My hopes of a podium finish at the RS300 Inlands were cruelly dashed when a 4th boat entered. Now there are 10 of us – so a top 10 result is now in serious doubt. Time for last gasp preparation as I cling to the dream of not finishing dead last.
Saturday October 4th.
The alarm quacks at 7 (Ela has a duck alarm which always wakes me up in a good mood). There's only one reason to get up at 7 on a weekend – dedication. Actually, dedication and tides – that's 2 reasons. We race at 9am and today its wet and windy. The heavy weather training I need to prepare for the Inlands will happen today. I'm nervous and need to pee. A lot.
We arrive at the club. Four of us – Ela, 2 Lasers and me. The race officer and his team have turned up and seem disappointed to see us. Don't blame them – it looks like a day for staying in bed. We wait for the arrival of an ominous black cloud. It doesn't bring 40 knots – just rain. Lots of rain. The wind is easing – time to launch.
At the start there's less than 10 knots. This isn't what we expected but the rain eases and we start. The sneaky Laser sailor is to windward – I've misjudged the start again – I have an opportunity to ping him but today Jesus is smiling on me so I bear away then throw in a clearing tack onto port. No need to be nasty – let your sailing do the talking. A short hitch on port then a tack back as the wind shifts to the right and I'm clear ahead (you may want to draw that on a sheet of paper – it sort of makes sense). My sailing, for once, is doing the talking. It wants to shout “I'm in front, kiss my transom, suckers!” But I tell it to shut up and just sail.
Beasley and Gary are having a close battle today and Ela's very close in her Splash. I wobble and watch the other 3 as they race amongst themselves. Beasley briefly threatens Gary but the pies are taking their toll on his light wind speed and Gary eases away to a half minute lead at the finish. Ela's done well and we think she could be close on handicap. In the end she misses a top 3 finish by about a minute but a good effort. As the race draws to a close the wind and rain returns. We manage a few planing reaches then head for home.
Sunday October 5th
Cold but bright – the car says it's 4 degrees. Which is a good reason to stay inside the car with the heating on. Arriving at the Club there's no wind and a layer of mist drifting across the river. Tony arrives and so do a couple of elderlies in the Scow fleet. I need points in this series – any result will do – so time to rig.
A shrill noise alerts us to the late arrival of Sue. Diminutive but scary, she rigs her Radial as we prepare to launch. The safety boats do a good job of towing the fleet down to the start. I'm wearing a woolly yellow minion hat and all my layers and start to overheat. The wind is barely registering but we go into a start sequence nevertheless.
My starts are rubbish this weekend!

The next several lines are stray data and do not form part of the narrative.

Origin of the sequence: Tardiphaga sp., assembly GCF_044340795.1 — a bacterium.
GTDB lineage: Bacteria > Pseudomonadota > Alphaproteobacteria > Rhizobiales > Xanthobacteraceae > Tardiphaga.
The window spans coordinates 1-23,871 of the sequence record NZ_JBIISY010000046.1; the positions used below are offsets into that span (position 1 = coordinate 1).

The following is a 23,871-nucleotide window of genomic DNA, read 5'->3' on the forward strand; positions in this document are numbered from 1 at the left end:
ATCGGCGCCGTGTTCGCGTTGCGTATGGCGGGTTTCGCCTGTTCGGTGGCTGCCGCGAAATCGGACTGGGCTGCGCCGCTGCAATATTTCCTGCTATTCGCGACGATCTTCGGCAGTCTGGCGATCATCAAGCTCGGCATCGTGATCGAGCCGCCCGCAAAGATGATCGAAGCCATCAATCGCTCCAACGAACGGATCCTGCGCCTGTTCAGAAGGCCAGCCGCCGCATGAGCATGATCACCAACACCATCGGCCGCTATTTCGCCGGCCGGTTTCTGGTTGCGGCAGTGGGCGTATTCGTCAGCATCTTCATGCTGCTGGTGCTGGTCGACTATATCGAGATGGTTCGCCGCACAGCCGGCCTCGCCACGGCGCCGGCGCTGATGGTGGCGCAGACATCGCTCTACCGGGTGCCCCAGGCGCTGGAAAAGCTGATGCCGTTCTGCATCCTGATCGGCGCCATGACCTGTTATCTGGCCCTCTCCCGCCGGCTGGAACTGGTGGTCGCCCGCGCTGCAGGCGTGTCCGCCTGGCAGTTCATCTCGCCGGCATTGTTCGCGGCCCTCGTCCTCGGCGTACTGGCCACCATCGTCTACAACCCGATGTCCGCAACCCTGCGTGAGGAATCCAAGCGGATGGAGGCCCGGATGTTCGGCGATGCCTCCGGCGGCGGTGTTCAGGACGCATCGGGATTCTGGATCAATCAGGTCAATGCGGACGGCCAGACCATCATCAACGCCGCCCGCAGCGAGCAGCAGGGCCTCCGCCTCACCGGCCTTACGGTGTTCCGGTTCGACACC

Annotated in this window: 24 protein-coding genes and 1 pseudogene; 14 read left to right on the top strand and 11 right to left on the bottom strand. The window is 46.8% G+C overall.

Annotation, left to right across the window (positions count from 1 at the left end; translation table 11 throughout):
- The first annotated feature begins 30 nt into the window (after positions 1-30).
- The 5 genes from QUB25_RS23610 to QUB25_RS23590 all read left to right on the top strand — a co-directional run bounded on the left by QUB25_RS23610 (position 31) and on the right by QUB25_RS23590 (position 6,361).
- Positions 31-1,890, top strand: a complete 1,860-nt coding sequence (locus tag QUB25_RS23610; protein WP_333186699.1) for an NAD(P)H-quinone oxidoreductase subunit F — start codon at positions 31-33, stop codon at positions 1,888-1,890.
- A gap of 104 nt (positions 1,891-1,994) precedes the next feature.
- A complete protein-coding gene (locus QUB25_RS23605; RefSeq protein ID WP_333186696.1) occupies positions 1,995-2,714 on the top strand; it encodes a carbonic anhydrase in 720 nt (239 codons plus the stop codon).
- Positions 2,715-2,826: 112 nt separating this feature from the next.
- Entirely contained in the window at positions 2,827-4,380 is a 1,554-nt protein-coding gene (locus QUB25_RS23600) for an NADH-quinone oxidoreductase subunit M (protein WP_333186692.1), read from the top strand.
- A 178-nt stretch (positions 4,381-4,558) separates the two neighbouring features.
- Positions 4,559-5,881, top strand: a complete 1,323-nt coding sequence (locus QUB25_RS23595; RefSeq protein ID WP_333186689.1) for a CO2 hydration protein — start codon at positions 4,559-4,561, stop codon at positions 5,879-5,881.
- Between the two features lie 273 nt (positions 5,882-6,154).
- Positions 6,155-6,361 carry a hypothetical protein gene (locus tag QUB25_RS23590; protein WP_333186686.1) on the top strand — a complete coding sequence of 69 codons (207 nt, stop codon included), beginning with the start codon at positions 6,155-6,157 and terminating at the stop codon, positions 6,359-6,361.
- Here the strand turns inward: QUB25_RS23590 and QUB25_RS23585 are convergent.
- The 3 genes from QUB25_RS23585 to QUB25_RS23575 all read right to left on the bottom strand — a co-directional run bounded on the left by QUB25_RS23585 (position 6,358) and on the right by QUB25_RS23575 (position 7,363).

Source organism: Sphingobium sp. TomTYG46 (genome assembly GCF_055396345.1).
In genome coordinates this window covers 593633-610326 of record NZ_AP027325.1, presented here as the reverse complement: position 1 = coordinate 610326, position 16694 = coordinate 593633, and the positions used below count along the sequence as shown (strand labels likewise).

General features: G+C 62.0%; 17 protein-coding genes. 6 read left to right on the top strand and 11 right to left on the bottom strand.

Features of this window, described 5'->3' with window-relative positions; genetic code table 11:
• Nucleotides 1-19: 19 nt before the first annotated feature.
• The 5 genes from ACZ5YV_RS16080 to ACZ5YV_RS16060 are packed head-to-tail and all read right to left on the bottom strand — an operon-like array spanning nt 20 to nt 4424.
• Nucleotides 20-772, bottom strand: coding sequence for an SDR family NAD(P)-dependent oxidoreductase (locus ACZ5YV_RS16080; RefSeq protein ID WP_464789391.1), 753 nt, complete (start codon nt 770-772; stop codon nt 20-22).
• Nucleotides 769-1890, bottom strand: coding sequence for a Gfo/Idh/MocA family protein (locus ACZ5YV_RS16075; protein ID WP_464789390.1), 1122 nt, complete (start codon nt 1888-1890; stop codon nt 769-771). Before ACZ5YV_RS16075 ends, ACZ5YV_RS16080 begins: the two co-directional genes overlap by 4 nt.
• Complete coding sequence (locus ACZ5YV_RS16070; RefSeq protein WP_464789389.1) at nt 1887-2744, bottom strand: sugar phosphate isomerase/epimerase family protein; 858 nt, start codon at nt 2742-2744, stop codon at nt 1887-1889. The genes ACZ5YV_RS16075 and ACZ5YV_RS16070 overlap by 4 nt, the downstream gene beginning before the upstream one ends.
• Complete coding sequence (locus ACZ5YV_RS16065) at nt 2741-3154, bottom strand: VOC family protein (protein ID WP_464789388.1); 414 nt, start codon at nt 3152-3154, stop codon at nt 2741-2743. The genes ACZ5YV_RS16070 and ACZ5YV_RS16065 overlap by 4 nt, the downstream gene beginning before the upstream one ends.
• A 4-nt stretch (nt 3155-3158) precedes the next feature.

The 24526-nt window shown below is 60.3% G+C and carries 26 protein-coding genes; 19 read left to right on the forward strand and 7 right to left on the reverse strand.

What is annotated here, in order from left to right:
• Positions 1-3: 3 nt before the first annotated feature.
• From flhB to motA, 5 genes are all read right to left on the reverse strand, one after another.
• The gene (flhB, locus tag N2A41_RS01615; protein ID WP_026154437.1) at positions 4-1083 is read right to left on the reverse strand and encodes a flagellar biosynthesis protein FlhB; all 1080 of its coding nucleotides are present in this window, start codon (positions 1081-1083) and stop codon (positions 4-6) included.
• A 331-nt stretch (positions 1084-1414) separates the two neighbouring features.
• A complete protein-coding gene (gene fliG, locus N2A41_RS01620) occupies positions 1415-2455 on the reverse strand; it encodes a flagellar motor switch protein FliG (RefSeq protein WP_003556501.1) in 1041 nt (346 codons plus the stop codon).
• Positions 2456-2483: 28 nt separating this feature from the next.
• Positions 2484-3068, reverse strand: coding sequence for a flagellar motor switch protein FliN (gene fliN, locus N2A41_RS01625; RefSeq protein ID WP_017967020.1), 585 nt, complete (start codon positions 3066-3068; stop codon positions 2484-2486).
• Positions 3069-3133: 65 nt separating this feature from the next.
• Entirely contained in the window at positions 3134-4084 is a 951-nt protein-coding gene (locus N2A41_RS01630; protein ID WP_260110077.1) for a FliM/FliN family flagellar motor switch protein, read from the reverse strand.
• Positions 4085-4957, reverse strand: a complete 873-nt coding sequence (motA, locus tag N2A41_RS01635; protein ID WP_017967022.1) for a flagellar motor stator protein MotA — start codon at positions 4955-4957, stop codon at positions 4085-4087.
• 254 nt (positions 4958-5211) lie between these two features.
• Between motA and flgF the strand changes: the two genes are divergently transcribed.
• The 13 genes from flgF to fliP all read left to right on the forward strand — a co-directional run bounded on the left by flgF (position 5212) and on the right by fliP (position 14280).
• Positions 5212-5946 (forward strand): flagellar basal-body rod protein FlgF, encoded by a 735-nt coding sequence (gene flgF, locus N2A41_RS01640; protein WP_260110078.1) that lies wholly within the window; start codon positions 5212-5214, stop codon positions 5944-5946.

Sue is ahead so I bear away slighly and power through her lee at a stately 2 knots.
Tony's Finn is on my hip and the 1st beat becomes a long fetch against the tide to number 3 mark. I can't shake Tony off but at least I get to try a few rig settings on the leg to see what makes a difference.
I lead around the first mark by 3 or 4 lengths as we bear away onto a run. Worried that the Finn will roll past I'm pleasantly surprised to find myself just easing away. The wind seems to be dropping but finally I can roll in a gybe around number 4 buoy and come up onto a reach back down the harbour. Slowly I stretch away and round number 7 about 100 metres ahead – which translates into several minutes lead in these conditions.
The Scows are still working their way up the first beat and we exchange greetings “Painful isn't it” “Yeah I think I fractured a testicle on the daggerboard back there”
Another fetch back to number 3. Please shorten the course before the wind dies completely. The Race Officer agrees – I reach the line in 44 minutes – just ahead of the Scows who are coming up for the first time. I can't remember a race that finished at the first mark but that's how they've finished.
Looking back I see Tony making his way up from number 7 while Sue is still heading downwind. Unless the wind fills in quickly I've probably done enough.
I head for home – slowly. There is no sound from the Committee boat. Tony and Sue didn't get back to the line and were eventually towed back to the Club. A difficult race but worth getting up early for.
What did I learn?
The mainsheet block without the cleat is much better
Sitting forward alongside the mast in very light winds seems to work well.
Sail the boat flat or heeled slightly to windward as soon as there's enough wind to fill the sail. Use knee to push the boom to leeward.
Not luffing Sneaky Laser Sailors over the line just because you can is surprisingly rewarding. Champions should occupy the moral high ground. Another box ticked.